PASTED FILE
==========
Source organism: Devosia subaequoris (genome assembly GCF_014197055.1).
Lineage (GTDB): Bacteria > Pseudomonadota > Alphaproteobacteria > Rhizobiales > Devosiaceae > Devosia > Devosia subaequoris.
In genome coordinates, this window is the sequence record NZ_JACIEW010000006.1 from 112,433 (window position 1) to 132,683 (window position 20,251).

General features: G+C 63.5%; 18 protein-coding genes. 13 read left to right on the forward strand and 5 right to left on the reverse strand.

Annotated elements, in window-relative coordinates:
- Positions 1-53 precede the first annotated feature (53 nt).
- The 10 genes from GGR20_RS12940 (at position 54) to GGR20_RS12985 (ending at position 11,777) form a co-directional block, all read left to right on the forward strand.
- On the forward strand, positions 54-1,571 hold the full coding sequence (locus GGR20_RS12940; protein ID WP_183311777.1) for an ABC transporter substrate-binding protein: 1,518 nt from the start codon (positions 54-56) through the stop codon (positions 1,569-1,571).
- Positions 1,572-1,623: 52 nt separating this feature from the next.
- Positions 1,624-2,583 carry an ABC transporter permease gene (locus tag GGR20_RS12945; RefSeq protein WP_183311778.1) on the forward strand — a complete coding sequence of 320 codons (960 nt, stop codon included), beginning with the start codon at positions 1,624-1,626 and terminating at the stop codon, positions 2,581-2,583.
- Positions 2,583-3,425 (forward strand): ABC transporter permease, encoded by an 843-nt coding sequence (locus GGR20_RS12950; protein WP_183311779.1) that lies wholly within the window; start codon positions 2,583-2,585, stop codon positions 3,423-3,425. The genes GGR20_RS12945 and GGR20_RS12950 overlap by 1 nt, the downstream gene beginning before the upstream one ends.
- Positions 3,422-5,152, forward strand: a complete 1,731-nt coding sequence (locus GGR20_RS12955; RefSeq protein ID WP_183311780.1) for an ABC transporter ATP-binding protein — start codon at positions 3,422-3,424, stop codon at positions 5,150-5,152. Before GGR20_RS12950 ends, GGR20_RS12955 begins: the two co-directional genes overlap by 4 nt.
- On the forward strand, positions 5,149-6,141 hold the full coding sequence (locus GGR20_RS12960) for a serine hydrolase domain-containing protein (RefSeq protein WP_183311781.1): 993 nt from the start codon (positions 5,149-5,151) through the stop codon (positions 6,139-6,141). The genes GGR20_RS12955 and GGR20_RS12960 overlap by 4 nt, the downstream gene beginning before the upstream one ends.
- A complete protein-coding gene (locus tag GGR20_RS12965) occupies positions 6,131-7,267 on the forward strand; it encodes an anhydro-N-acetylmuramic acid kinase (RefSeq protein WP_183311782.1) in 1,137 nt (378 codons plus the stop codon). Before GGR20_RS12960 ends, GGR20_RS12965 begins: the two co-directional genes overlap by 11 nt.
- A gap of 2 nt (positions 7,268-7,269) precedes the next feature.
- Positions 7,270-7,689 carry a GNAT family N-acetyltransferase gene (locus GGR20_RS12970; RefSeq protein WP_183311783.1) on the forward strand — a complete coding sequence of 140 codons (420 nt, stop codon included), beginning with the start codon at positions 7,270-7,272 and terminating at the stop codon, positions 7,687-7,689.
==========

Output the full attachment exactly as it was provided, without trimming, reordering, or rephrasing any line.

Source organism: Devosia subaequoris (genome assembly GCF_014197055.1).
Lineage (GTDB): Bacteria > Pseudomonadota > Alphaproteobacteria > Rhizobiales > Devosiaceae > Devosia > Devosia subaequoris.
In genome coordinates, this window is the sequence record NZ_JACIEW010000006.1 from 112,433 (window position 1) to 132,683 (window position 20,251).

General features: G+C 63.5%; 18 protein-coding genes. 13 read left to right on the forward strand and 5 right to left on the reverse strand.

Annotated elements, in window-relative coordinates:
- Positions 1-53 precede the first annotated feature (53 nt).
- The 10 genes from GGR20_RS12940 (at position 54) to GGR20_RS12985 (ending at position 11,777) form a co-directional block, all read left to right on the forward strand.
- On the forward strand, positions 54-1,571 hold the full coding sequence (locus GGR20_RS12940; protein ID WP_183311777.1) for an ABC transporter substrate-binding protein: 1,518 nt from the start codon (positions 54-56) through the stop codon (positions 1,569-1,571).
- Positions 1,572-1,623: 52 nt separating this feature from the next.
- Positions 1,624-2,583 carry an ABC transporter permease gene (locus tag GGR20_RS12945; RefSeq protein WP_183311778.1) on the forward strand — a complete coding sequence of 320 codons (960 nt, stop codon included), beginning with the start codon at positions 1,624-1,626 and terminating at the stop codon, positions 2,581-2,583.
- Positions 2,583-3,425 (forward strand): ABC transporter permease, encoded by an 843-nt coding sequence (locus GGR20_RS12950; protein WP_183311779.1) that lies wholly within the window; start codon positions 2,583-2,585, stop codon positions 3,423-3,425. The genes GGR20_RS12945 and GGR20_RS12950 overlap by 1 nt, the downstream gene beginning before the upstream one ends.
- Positions 3,422-5,152, forward strand: a complete 1,731-nt coding sequence (locus GGR20_RS12955; RefSeq protein ID WP_183311780.1) for an ABC transporter ATP-binding protein — start codon at positions 3,422-3,424, stop codon at positions 5,150-5,152. Before GGR20_RS12950 ends, GGR20_RS12955 begins: the two co-directional genes overlap by 4 nt.
- On the forward strand, positions 5,149-6,141 hold the full coding sequence (locus GGR20_RS12960) for a serine hydrolase domain-containing protein (RefSeq protein WP_183311781.1): 993 nt from the start codon (positions 5,149-5,151) through the stop codon (positions 6,139-6,141). The genes GGR20_RS12955 and GGR20_RS12960 overlap by 4 nt, the downstream gene beginning before the upstream one ends.
- A complete protein-coding gene (locus tag GGR20_RS12965) occupies positions 6,131-7,267 on the forward strand; it encodes an anhydro-N-acetylmuramic acid kinase (RefSeq protein WP_183311782.1) in 1,137 nt (378 codons plus the stop codon). Before GGR20_RS12960 ends, GGR20_RS12965 begins: the two co-directional genes overlap by 11 nt.
- A gap of 2 nt (positions 7,268-7,269) precedes the next feature.
- Positions 7,270-7,689 carry a GNAT family N-acetyltransferase gene (locus GGR20_RS12970; RefSeq protein WP_183311783.1) on the forward strand — a complete coding sequence of 140 codons (420 nt, stop codon included), beginning with the start codon at positions 7,270-7,272 and terminating at the stop codon, positions 7,687-7,689.